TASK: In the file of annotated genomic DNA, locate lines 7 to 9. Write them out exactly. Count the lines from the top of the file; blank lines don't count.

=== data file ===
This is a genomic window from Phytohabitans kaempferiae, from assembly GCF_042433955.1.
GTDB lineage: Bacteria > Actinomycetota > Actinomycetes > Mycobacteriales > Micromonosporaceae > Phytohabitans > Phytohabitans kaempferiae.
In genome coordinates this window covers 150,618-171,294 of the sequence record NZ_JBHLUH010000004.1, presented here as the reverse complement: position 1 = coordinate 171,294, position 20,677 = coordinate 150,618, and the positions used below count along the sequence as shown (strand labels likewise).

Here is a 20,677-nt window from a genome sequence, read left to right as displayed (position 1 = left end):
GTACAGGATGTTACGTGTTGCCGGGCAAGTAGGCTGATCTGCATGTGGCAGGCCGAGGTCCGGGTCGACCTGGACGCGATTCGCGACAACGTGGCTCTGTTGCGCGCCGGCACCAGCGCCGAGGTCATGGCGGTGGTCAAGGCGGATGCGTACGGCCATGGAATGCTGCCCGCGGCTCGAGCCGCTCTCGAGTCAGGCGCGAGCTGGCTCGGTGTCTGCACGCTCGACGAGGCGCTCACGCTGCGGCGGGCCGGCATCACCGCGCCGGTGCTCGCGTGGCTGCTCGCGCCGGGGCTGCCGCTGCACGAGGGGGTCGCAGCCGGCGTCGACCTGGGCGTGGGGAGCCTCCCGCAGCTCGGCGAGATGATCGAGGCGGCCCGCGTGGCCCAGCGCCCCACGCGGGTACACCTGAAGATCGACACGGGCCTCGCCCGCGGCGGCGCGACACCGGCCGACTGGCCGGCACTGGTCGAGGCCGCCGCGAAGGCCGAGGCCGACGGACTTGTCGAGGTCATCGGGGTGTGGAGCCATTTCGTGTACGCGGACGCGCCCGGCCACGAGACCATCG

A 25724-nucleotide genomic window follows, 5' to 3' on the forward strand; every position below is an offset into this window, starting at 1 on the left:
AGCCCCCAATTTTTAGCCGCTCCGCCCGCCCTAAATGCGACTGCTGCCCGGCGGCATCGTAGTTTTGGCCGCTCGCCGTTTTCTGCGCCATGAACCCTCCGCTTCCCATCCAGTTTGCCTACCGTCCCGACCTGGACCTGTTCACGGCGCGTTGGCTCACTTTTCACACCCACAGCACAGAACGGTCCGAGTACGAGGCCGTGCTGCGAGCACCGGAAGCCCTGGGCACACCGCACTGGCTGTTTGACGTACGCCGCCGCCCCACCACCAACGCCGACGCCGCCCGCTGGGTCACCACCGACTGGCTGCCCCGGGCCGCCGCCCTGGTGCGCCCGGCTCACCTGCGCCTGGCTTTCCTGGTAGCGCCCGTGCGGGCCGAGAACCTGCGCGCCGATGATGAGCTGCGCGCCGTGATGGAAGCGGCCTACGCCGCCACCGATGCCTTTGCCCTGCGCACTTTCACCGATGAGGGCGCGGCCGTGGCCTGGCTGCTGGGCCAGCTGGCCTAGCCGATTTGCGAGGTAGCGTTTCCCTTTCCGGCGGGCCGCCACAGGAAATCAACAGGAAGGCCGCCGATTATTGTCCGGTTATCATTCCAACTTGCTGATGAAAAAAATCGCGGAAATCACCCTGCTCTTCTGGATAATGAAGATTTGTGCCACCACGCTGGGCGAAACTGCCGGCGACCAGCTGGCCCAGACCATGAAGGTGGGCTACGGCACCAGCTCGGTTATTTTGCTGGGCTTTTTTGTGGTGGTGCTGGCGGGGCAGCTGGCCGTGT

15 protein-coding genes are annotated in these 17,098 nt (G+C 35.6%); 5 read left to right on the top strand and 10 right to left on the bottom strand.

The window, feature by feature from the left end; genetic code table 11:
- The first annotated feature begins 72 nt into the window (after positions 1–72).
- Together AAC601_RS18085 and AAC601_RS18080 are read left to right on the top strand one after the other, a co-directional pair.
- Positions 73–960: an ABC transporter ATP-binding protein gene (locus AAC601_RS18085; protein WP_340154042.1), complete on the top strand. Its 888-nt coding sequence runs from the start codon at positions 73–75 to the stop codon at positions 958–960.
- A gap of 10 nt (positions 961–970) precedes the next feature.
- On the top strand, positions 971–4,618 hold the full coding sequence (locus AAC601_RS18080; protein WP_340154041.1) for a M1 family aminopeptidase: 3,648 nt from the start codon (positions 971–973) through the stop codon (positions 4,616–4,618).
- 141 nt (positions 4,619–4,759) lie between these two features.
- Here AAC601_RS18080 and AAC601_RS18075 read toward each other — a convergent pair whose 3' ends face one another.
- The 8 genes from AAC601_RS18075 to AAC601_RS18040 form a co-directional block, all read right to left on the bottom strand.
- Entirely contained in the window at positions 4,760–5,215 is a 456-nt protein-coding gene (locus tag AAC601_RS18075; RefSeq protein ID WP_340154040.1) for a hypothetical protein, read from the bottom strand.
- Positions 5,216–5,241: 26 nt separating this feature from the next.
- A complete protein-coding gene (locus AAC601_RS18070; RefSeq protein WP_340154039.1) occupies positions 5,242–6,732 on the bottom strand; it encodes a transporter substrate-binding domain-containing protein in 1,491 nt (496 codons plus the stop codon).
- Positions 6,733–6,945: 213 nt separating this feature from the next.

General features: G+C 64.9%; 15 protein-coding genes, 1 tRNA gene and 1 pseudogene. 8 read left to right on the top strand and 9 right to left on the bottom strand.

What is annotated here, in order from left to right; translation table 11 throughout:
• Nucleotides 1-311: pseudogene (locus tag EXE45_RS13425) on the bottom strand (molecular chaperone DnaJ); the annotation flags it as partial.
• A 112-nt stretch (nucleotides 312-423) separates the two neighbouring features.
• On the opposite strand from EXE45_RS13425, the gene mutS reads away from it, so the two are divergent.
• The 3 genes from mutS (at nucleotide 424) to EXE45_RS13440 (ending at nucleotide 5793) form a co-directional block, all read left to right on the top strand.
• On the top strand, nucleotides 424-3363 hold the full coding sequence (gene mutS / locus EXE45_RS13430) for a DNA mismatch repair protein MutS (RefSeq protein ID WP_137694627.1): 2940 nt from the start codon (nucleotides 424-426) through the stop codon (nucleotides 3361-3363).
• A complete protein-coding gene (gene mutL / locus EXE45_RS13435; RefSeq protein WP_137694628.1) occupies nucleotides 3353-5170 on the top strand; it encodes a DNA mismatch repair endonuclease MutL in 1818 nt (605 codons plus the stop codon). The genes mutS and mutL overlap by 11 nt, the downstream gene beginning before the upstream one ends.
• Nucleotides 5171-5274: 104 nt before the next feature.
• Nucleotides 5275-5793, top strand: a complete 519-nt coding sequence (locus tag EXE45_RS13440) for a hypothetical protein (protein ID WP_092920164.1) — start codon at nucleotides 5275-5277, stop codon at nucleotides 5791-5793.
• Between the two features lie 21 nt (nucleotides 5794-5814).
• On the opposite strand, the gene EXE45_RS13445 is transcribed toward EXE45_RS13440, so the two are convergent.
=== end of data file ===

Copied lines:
AGCCCCCAATTTTTAGCCGCTCCGCCCGCCCTAAATGCGACTGCTGCCCGGCGGCATCGTAGTTTTGGCCGCTCGCCGTTTTCTGCGCCATGAACCCTCCGCTTCCCATCCAGTTTGCCTACCGTCCCGACCTGGACCTGTTCACGGCGCGTTGGCTCACTTTTCACACCCACAGCACAGAACGGTCCGAGTACGAGGCCGTGCTGCGAGCACCGGAAGCCCTGGGCACACCGCACTGGCTGTTTGACGTACGCCGCCGCCCCACCACCAACGCCGACGCCGCCCGCTGGGTCACCACCGACTGGCTGCCCCGGGCCGCCGCCCTGGTGCGCCCGGCTCACCTGCGCCTGGCTTTCCTGGTAGCGCCCGTGCGGGCCGAGAACCTGCGCGCCGATGATGAGCTGCGCGCCGTGATGGAAGCGGCCTACGCCGCCACCGATGCCTTTGCCCTGCGCACTTTCACCGATGAGGGCGCGGCCGTGGCCTGGCTGCTGGGCCAGCTGGCCTAGCCGATTTGCGAGGTAGCGTTTCCCTTTCCGGCGGGCCGCCACAGGAAATCAACAGGAAGGCCGCCGATTATTGTCCGGTTATCATTCCAACTTGCTGATGAAAAAAATCGCGGAAATCACCCTGCTCTTCTGGATAATGAAGATTTGTGCCACCACGCTGGGCGAAACTGCCGGCGACCAGCTGGCCCAGACCATGAAGGTGGGCTACGGCACCAGCTCGGTTATTTTGCTGGGCTTTTTTGTGGTGGTGCTGGCGGGGCAGCTGGCCGTGT

15 protein-coding genes are annotated in these 17,098 nt (G+C 35.6%); 5 read left to right on the top strand and 10 right to left on the bottom strand.

The window, feature by feature from the left end; genetic code table 11: